By | September 9, 2016

Long before dolphins first appeared, the seas of the Jurassic were home to reptiles that had evolved a remarkably similar body shape and lifestyle. These were the ichthyosaurs. One type of ichthyosaur, Stenopterygius, spent its life in the open ocean, where it hunted fish, cephalopods, and other marine animals.

Stenopterygius (sten-OP-terr-idge-ee-us)


When: Early to mid Jurassic

Fossil location: Argentina, UK, France, Germany

Habitat: Shallow oceans

Size: 13 ft (4 m) long

Like its close relative Ichthyosaurus, Stenopterygius was a dolphinlike reptile adapted to catching fish in its tooth-filled snout. Its streamlined shape and muscular fins suggest it could achieve a top speed of perhaps 60 mph (100 kph), enabling it to blast into shoals of fish like a torpedo and snatch prey in the resulting confusion.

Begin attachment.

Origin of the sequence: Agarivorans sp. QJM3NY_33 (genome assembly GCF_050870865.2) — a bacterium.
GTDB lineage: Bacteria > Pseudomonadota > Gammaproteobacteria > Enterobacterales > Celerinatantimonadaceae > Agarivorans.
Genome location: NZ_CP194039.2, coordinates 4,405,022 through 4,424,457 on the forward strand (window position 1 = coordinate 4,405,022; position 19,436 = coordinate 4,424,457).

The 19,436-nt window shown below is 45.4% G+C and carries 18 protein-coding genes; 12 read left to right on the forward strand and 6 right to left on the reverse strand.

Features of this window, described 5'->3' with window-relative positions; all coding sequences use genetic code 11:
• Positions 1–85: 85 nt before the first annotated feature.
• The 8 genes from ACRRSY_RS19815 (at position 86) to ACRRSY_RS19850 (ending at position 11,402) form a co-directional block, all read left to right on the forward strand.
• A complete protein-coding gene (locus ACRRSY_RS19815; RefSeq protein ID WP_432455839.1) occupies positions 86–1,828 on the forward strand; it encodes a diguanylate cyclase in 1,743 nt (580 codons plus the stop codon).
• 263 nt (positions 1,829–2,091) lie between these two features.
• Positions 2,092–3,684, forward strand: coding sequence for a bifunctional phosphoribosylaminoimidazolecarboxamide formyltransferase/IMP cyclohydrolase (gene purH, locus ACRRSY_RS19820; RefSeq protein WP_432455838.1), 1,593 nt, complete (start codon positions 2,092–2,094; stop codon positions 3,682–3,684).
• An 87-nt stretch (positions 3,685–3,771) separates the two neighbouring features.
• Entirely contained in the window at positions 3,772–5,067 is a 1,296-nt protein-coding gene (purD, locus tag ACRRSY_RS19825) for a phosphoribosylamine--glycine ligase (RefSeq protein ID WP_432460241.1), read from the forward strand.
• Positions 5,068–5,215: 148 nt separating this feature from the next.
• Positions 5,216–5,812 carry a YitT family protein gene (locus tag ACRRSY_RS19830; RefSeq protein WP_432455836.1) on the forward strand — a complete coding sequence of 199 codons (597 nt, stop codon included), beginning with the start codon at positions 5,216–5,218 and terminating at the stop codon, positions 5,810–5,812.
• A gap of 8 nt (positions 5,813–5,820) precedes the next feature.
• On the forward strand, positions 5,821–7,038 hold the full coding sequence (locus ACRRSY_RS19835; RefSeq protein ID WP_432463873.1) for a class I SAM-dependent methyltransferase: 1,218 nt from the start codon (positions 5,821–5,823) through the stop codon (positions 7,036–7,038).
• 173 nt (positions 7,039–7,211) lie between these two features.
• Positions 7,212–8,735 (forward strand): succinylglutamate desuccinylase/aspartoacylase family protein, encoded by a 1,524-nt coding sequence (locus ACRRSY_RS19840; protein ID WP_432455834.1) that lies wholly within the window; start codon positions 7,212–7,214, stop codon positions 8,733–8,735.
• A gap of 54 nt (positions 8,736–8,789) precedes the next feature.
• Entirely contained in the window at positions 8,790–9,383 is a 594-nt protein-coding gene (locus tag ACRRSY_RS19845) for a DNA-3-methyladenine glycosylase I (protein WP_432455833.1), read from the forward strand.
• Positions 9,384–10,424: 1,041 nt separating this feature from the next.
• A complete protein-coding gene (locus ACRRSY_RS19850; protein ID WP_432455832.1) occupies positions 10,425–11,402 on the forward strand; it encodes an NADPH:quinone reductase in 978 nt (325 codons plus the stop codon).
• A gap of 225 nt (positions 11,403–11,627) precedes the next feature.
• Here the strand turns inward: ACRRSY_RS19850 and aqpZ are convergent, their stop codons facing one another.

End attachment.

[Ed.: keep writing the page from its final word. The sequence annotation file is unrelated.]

Studies of Stenopterygius’s beautifully preserved fossils suggest it was a fast swimmer—at least as swift as the fastest fish alive today.



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